Tag Archives: democracy

Student protests and the crisis of South African democracy


#FeesMustFall protest in Pretoria, 23 October 2015. Photo: Paul Saad

Click here for our analysis in the Boston Review of the 2015 student protests  in South Africa. We describe the events as one symptom of the deep crisis of the post-apartheid order. We also consider possible future scenarios in what promises to be a hot year for South African politics.

This work is part of my ongoing research in collaboration with Ayanda Manqoyi from UCT. We are grateful to Boston Review managing editor Adam McGee for the excellent editorial work.

Here is an extract:

“The vast majority of black South Africans and other historically disadvantaged groups continue to be excluded from the centers of economic wealth and political power. Whites hold on to their privileged economic position, in alliance with a tiny black elite that controls the government, having benefited from limited ownership transfer deals in the private sector. Majority ownership in mining and other key economic sectors remains in the hands of local whites and investors from Western countries.

Most blacks are de facto segregated in areas that suffer from structural disadvantage and widespread poverty. Moreover, those black citizens living and working in privileged areas still experience the dehumanizing effects of racism. …

It is with a keen awareness of this context that the word ‘decolonization’ has been embraced by some student leaders to contextualize their activism as a facet of a broader strategy to dismantle white privilege in the country.”


Land tenure and the question of democracy in Swaziland

This piece was originally published on the Human Economy Blog.

I have recently written a commentary for Al Jazeera English on the question of democracy in Swaziland, following the parliamentary elections held in the country at the end of September this year. Taking as my starting point the unique trajectory of an absolute monarchy that still avails itself of a partially elected parliament, I tackled the question of democracy from the angle of land tenure.

The article also suggests that a look at the human economy of Swaziland, that is, at  people’s economic options in their everyday lives and their interactions with wider structures of regional capital and legal systems, provides a much more fruitful line of inquiry than an abstract focus on notions of democracy imported from the North without much attention to the local and regional context.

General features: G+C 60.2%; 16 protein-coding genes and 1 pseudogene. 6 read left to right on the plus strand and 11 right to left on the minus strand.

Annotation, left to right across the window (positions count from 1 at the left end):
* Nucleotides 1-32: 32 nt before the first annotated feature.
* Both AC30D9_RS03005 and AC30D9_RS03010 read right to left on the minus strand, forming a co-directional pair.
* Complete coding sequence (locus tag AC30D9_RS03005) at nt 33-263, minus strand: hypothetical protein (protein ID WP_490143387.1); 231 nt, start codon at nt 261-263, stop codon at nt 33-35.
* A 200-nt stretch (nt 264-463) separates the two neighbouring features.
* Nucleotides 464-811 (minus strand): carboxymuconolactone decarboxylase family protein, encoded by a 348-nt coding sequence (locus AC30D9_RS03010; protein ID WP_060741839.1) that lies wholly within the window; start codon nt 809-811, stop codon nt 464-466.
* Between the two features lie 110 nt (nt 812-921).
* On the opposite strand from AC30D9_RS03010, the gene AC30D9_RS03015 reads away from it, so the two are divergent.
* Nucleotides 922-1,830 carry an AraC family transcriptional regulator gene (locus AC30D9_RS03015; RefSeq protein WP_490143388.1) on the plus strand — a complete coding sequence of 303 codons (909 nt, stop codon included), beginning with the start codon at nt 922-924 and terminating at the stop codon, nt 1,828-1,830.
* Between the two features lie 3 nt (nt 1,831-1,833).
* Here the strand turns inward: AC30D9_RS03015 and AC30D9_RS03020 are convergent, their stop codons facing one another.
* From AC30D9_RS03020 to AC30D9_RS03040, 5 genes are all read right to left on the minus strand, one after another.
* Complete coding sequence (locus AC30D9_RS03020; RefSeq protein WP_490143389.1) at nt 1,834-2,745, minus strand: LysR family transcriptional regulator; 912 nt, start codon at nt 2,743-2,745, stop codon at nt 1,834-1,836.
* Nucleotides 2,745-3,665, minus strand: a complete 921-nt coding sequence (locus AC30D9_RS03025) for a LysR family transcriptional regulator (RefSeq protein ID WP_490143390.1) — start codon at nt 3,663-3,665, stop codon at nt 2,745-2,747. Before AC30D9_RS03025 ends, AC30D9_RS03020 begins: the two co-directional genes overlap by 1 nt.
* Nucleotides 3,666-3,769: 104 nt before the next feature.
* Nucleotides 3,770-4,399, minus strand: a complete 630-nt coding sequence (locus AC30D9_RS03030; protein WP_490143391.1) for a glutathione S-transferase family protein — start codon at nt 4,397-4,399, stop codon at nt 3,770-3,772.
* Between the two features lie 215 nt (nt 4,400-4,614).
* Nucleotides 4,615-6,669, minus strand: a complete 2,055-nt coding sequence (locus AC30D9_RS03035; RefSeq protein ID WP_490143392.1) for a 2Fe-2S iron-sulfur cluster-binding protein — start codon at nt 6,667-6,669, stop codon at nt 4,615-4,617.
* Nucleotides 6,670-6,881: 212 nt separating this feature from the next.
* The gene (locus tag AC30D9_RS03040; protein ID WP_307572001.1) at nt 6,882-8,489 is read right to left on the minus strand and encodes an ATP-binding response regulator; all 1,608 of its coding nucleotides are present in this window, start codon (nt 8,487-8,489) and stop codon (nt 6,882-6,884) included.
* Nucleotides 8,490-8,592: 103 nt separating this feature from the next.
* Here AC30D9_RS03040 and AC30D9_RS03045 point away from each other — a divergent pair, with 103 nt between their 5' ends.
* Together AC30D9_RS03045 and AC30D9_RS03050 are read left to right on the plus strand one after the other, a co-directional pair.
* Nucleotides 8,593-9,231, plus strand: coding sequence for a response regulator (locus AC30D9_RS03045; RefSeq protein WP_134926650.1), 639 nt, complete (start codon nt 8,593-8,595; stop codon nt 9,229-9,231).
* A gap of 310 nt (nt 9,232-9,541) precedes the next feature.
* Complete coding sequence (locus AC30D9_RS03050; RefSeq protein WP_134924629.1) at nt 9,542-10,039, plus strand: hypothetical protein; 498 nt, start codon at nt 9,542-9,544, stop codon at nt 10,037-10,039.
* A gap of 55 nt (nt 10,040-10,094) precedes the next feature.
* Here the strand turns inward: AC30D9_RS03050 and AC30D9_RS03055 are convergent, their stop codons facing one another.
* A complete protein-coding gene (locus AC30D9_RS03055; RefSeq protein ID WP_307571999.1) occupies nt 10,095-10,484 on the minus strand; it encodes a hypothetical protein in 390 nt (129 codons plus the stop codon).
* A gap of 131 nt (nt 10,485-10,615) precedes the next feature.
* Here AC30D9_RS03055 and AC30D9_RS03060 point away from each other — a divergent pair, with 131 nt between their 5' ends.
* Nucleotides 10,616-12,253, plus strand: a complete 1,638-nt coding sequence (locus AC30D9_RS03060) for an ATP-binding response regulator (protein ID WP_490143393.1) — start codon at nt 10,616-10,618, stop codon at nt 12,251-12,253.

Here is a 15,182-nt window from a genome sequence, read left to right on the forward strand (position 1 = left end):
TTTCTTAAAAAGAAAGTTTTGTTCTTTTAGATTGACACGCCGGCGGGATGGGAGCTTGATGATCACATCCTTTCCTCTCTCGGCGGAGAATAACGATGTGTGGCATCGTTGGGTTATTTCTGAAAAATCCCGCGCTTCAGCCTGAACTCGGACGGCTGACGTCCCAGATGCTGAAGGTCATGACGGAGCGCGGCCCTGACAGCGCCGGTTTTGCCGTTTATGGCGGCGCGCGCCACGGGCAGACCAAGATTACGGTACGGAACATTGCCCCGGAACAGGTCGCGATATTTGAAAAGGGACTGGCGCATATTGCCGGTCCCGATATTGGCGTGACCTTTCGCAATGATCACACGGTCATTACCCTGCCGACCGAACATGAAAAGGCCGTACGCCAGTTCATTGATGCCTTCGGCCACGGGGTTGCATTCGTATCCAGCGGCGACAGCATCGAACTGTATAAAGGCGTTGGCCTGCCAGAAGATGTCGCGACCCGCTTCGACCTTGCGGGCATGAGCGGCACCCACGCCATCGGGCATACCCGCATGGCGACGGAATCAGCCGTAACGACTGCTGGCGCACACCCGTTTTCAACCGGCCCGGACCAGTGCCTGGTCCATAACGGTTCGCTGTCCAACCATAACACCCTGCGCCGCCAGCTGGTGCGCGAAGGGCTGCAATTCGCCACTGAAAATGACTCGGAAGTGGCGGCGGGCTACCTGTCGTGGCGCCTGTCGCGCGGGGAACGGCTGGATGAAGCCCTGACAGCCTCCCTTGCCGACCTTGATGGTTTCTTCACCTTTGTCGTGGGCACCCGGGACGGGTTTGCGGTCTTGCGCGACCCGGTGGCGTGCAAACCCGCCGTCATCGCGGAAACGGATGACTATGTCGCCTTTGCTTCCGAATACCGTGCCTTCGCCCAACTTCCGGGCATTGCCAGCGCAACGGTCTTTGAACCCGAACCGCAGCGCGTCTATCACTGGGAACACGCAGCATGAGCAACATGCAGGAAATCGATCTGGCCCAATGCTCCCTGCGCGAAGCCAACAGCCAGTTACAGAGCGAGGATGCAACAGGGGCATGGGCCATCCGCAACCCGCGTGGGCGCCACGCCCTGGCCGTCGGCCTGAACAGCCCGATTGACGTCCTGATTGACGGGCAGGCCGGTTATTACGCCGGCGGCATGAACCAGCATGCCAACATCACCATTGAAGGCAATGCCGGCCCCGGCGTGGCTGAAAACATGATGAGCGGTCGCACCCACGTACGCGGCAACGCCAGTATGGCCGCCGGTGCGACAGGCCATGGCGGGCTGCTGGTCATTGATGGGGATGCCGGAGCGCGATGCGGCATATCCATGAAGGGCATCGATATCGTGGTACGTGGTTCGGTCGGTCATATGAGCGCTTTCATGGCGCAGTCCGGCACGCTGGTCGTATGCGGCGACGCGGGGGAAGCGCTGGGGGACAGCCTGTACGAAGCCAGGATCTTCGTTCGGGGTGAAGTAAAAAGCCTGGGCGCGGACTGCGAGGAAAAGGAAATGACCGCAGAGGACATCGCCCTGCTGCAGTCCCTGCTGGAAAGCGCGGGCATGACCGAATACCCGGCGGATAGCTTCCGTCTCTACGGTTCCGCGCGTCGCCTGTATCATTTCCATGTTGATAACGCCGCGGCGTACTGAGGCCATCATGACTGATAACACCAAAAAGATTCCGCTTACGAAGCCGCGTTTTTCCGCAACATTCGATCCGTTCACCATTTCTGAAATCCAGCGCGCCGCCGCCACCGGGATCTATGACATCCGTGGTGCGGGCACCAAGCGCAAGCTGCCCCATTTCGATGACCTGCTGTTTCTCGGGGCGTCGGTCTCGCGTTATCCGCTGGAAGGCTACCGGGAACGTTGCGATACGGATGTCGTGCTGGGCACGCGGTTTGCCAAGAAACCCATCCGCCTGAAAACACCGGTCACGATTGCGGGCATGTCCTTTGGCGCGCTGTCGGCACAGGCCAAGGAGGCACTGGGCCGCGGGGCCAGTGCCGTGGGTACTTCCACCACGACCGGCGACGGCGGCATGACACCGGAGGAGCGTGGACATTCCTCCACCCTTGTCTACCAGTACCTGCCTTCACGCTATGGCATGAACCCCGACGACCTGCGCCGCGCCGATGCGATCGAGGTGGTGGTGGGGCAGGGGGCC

My main argument is that most Swazis are not actively fighting for regime change because they rely on land they can obtain in indefinite usufruct under the customary system managed by the chiefs and headed by the king. This land, obtained at a minimal price compared to equivalent land on the private market, is the real “welfare state” for Swazis. It provides the most viable option for building one’s own home and planning for retirement in a formal economy dominated by appallingly low wages and a state that has no universal welfare benefits for its citizens – except a miniscule social pension grant.

The article has stirred some debate among Swazi activists and citizens online, in particular a heated Facebook discussion on some of the implications I laid out in my article for the pro-democracy movement (unfortunately the lively discussion is not online anymore). Some activists have taken issue with some of my claims on the land question, but also acknowledged that the pro-democracy movements so far have offered little in the way of concrete plans for a transition towards a better and more equitable economic system.

A few days after, on 18 October, I discussed some of these insights on Swaziland as a guest on the Drivetime Show hosted by Shafiq Morton for Voice of the Cape Radio, a popular Muslim community radio in the Western Cape, South Africa (click here to listen to the interview). There I was also able to make some comparison with the South African situation, suggesting that the land question and issues around customary tenure and traditional leadership are central to understanding some of the contemporary struggles for economic democracy in the southern African region.

Swaziland: liberal democracy and its discontents

I have written a commentary on elections, democracy and the land question in Swaziland published by Al Jazeera. Click here to read it.

See below for a few extracts:

“September 20 marked Swaziland’s last round of parliamentary elections. For the occasion, international media have brought Swaziland’s “forgotten crisis” back into the spotlight. Locked between South Africa and Mozambique, Swaziland is a small country with a population of 1.2 million and is one of the last surviving absolute monarchies in the planet. The kingdom is at the crossroads:

  • 31 percent of Swazis are HIV-positive;
  • a sovereign debt crisis is looming due to the public budget’s excessive reliance on fluctuating revenues from customs duties in the Southern African Customs Union;
  • the formal economy is stagnating and is heavily dependent on sugar production for export;
  • rural areas, where the bulk of the population resides, suffer from overcrowding and declining subsistence production and are ever more dependent on migrant workers’ remittances.

The political system remains firmly in the hands of the king and the royal family. The royal elites enrich themselves by exploiting the vast wealth of the royal investment fund Tibiyo Taka Ngwane. Nominally a national development fund held by the king “in trust for the nation”, Tibiyo is in fact a cash cow outside parliamentary scrutiny for the benefit of a handful of individuals. It brokers partnerships with foreign capital, mostly from South Africa. Few others gain from this arrangement: the local white elites and the tiny minority of black Swazi businessmen and top managers benefit from this shady fund.

Meanwhile nearly 90 percent of the population lives with $5 a day or less. The unemployment rate is 41 percent. Workers in the formal sector receive appallingly low wages and little social protection. The rest get by with precarious informal economic activities or subsistence farming.”